LA County exploring a system of 'battle buddies' helping other veterans

Army veteran Tony Junot holds an American flag during a Veterans Day ceremony November 12, 2007 in Miami Beach, Florida.
Army veteran Tony Junot holds an American flag during a Veterans Day ceremony November 12, 2007 in Miami Beach, Florida.
Joe Raedle/Getty Images

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The Los Angeles County Board of Supervisors has taken a step toward creating a new peer support network to better connect local veterans to housing and services.

On Tuesday, the board approved a motion asking the Los Angeles County Health Agency, the L.A. Homeless Services Authority, and other agencies to team up with the VA and veteran-focused nonprofits to create a plan for establishing a “veteran peer access network” in L.A. County. 

The issue passed on the the consent calendar, a process the board uses to approve several items together in one motion when they’re unlikely to be held for public debate. The plan is due back for review in 90 days.

According to the motion introduced by Supervisors Mark Ridley-Thomas and Kathryn Barger, Southern California veterans who run into trouble often don’t know what services are available or how to take advantage of them, which “can lead at-risk veterans toward trajectories of financial despair, family discord, isolation, substance misuse, homelessness and/or involvement with the justice system."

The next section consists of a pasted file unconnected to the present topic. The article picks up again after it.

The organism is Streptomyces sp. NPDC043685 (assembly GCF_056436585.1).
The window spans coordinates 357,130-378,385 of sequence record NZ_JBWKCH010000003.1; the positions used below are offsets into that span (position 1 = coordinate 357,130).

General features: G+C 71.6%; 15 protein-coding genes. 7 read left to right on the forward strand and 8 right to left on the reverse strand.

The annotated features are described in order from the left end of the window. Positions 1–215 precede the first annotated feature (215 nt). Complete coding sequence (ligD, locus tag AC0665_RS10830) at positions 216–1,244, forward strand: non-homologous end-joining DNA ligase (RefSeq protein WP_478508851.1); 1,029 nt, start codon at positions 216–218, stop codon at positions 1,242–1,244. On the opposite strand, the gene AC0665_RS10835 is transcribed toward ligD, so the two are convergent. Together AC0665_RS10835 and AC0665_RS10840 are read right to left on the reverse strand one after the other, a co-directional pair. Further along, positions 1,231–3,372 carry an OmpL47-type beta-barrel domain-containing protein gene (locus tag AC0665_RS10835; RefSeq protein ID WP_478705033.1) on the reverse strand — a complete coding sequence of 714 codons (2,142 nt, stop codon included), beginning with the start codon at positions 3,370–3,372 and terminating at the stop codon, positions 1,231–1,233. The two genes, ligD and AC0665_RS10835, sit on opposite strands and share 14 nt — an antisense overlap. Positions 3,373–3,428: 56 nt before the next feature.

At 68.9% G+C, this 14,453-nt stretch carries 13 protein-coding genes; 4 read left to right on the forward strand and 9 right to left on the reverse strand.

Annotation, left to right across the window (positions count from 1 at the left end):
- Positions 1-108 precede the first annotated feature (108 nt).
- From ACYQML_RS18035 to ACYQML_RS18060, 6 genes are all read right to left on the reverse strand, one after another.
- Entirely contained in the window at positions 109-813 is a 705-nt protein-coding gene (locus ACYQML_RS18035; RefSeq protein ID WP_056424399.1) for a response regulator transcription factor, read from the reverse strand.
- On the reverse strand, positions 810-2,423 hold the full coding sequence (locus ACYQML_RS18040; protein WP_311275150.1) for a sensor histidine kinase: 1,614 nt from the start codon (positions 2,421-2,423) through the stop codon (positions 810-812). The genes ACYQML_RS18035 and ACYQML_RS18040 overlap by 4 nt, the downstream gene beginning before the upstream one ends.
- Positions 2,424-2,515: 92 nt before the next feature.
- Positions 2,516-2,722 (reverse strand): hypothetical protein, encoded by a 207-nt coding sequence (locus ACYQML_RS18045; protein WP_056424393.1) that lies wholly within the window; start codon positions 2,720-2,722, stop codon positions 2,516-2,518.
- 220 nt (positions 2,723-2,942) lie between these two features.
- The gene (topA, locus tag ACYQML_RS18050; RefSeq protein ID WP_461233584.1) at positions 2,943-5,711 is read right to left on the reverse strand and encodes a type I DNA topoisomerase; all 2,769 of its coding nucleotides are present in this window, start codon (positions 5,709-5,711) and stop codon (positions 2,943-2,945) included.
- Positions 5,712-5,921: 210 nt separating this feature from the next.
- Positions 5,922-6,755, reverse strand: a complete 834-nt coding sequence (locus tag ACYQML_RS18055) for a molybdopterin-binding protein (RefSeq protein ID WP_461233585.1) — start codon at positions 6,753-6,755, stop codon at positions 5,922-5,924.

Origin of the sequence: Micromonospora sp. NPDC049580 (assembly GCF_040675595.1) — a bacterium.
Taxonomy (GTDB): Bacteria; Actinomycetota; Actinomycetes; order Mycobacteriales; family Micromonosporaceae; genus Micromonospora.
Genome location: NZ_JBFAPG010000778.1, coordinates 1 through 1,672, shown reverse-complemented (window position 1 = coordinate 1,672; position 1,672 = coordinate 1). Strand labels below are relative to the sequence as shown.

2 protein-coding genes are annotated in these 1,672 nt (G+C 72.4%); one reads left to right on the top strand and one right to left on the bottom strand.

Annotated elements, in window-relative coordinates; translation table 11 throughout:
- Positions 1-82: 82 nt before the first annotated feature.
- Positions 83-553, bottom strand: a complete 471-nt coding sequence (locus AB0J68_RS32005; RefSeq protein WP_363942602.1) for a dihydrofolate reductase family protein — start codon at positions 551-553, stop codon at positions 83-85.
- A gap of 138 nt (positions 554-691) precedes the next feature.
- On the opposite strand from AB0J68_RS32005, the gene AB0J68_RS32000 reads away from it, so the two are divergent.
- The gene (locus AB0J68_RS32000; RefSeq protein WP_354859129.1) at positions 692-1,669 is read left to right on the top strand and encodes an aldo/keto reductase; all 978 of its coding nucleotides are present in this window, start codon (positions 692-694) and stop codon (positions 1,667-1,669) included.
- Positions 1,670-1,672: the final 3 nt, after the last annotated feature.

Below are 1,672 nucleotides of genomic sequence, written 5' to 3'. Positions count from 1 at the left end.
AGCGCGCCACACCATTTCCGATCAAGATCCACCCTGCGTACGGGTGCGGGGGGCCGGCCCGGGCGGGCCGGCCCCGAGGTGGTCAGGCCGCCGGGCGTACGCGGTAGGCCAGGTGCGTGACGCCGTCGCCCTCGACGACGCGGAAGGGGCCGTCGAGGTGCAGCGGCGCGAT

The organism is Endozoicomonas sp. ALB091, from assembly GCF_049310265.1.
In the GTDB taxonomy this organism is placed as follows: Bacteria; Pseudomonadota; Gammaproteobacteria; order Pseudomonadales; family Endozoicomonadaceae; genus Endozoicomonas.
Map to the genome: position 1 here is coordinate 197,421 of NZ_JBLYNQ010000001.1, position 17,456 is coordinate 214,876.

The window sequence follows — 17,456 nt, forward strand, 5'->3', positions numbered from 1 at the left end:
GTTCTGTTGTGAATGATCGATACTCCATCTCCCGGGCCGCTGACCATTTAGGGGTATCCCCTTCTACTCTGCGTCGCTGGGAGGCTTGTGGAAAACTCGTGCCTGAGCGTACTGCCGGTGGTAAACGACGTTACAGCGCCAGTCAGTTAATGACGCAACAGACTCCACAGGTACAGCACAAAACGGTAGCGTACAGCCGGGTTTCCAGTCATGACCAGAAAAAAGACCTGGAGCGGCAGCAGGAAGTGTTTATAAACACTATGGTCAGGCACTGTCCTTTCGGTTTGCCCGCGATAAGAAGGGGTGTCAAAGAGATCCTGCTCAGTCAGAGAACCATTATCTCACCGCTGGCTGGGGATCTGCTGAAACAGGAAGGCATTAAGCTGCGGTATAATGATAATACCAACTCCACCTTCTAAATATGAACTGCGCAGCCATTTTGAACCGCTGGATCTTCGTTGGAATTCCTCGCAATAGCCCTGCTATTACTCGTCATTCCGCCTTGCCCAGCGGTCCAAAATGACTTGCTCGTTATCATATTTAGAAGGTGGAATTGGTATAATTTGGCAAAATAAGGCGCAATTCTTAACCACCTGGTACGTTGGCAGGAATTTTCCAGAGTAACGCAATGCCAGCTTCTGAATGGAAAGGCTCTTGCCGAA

“The systems are complicated to navigate,” said Dr. Jonathan Sherin, the director of the county’s Department of Mental Health. “And folks in the military community tend to be quite prideful. At times they feel invincible, and are reluctant to reach out for care, even though they need help.”

Sherin has experience bridging the gap between veterans and services in the civilian world. He joined LA County in 2016, after leading initiatives with military communities for Volunteers of America. He was previously the director of mental health for the Miami VA Healthcare System.

Sherin said the goal of the peer network is to employ veterans who are trained to navigate the system and break down barriers to care. 

The Board of Supervisors' motion calls the concept “battle buddies at home.”

“There’s a level of trust and familiarity that evolves in the shared experience of military service that's a powerful tool,” Sherin said. “A very well trained clinician may not be as effective at engaging a veteran as another veteran.”

Elected leaders in Southern California are searching for ways to make a dent in the growing population of people spending their nights unsheltered on the street or in cars and tents. The homeless veteran population swelled by 57 percent in LA County last year, to 4,828, according to the snapshot provided by the Los Angeles Homeless Services Authority’s annual count.

The LA County Department of Mental Health is already experimenting with peer-led services for residents battling mental, emotional, and substance abuse disorders. In May 2017, the department opened a peer resource center in Koreatown staffed by people who have experienced challenges--they’re formerly homeless or in addiction recovery, for example--and trained to help others get through the same struggles by connecting them to county services.